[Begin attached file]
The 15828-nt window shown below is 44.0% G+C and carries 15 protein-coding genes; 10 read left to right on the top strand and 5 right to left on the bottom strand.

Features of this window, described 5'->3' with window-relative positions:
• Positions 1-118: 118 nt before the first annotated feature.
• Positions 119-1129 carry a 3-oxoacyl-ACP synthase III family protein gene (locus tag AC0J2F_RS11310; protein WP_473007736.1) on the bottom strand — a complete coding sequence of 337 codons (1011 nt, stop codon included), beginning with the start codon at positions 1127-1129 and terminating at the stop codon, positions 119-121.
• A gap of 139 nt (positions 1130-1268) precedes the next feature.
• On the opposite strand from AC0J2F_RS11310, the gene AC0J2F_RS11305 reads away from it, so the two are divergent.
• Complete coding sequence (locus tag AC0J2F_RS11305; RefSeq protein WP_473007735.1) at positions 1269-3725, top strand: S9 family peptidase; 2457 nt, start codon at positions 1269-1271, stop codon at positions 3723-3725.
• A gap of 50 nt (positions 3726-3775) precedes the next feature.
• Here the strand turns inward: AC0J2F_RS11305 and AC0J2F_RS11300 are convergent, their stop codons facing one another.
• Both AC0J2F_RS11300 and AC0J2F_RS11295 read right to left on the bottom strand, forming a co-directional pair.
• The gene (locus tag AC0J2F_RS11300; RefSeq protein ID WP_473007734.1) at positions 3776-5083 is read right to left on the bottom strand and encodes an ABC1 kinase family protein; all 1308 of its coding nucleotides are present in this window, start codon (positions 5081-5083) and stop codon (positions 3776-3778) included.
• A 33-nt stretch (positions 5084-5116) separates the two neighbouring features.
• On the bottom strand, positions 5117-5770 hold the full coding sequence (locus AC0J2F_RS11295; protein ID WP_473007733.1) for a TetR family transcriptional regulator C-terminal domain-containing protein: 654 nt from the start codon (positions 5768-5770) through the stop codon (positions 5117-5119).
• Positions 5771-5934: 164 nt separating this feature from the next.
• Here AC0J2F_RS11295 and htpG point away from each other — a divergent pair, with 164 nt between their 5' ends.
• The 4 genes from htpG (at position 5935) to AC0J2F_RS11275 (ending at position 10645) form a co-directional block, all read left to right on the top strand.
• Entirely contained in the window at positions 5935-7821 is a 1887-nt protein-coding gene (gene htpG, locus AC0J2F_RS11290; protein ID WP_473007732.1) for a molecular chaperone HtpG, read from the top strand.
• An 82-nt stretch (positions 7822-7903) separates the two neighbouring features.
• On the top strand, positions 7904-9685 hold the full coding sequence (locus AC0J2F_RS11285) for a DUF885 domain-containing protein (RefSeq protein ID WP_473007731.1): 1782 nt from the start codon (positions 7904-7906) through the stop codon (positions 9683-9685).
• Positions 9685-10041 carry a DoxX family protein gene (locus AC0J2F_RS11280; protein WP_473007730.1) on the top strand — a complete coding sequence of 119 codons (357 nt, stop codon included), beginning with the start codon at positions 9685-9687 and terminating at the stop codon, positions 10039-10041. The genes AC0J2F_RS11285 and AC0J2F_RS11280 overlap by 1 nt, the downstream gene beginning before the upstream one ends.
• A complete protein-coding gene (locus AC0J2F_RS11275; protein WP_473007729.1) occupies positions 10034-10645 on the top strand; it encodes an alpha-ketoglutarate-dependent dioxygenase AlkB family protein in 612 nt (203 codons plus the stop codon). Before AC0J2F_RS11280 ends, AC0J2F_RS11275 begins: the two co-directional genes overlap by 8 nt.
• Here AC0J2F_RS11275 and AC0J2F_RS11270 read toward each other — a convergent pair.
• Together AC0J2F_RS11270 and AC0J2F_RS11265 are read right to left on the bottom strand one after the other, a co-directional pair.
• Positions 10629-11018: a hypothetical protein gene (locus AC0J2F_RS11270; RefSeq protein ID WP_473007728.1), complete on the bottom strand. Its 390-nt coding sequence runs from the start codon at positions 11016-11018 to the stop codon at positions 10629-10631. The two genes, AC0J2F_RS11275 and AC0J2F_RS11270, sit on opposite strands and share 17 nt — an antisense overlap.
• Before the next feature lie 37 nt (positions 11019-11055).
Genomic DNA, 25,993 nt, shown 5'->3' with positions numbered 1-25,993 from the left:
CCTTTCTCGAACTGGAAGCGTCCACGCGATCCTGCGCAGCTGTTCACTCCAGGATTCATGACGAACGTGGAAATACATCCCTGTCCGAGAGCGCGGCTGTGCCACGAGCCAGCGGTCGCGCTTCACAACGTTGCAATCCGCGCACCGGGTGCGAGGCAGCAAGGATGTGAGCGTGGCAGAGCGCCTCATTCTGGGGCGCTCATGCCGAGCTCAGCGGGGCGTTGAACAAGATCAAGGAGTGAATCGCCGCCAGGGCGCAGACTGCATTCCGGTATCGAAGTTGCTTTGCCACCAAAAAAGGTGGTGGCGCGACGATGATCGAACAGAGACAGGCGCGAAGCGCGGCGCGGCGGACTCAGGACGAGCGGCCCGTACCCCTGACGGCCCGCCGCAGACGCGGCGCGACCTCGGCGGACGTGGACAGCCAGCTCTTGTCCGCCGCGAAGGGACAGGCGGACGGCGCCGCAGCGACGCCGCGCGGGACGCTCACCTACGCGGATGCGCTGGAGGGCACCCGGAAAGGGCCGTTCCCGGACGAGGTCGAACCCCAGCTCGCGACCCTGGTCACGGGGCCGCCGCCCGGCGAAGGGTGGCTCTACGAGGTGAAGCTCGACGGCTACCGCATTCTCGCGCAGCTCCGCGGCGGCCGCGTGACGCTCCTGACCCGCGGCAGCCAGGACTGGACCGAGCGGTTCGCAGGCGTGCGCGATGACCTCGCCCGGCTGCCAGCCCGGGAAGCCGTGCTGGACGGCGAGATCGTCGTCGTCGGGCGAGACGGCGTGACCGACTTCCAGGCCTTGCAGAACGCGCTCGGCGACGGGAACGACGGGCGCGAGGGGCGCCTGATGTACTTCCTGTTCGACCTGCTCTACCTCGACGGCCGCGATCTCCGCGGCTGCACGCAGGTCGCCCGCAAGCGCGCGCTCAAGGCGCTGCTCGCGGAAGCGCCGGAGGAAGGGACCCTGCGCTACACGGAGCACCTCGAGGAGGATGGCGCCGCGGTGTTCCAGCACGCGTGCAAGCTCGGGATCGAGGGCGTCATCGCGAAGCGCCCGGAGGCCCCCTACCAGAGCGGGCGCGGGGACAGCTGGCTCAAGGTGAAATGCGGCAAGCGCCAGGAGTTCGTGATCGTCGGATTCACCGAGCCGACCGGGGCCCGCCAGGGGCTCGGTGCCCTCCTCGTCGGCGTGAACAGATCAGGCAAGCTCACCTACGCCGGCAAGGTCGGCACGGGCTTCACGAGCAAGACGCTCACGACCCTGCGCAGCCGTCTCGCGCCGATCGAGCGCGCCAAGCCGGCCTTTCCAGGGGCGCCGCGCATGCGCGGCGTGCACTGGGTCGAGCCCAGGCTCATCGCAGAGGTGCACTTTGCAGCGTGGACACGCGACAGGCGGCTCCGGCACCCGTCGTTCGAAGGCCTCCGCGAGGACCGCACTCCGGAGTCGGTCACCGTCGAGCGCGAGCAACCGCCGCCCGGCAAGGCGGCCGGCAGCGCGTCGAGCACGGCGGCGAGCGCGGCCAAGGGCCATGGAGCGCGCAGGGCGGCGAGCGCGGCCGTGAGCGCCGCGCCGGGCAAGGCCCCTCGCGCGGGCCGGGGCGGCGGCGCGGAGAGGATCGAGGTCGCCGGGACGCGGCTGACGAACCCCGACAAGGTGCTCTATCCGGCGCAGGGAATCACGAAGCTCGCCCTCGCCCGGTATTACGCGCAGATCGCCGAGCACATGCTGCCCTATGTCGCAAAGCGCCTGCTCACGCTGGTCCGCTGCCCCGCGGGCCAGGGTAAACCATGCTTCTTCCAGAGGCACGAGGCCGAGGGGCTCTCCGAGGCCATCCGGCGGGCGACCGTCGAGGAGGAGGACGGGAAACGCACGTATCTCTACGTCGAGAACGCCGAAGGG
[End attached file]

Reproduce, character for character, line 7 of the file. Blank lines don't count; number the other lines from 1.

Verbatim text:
• Complete coding sequence (locus tag AC0J2F_RS11305; RefSeq protein WP_473007735.1) at positions 1269-3725, top strand: S9 family peptidase; 2457 nt, start codon at positions 1269-1271, stop codon at positions 3723-3725.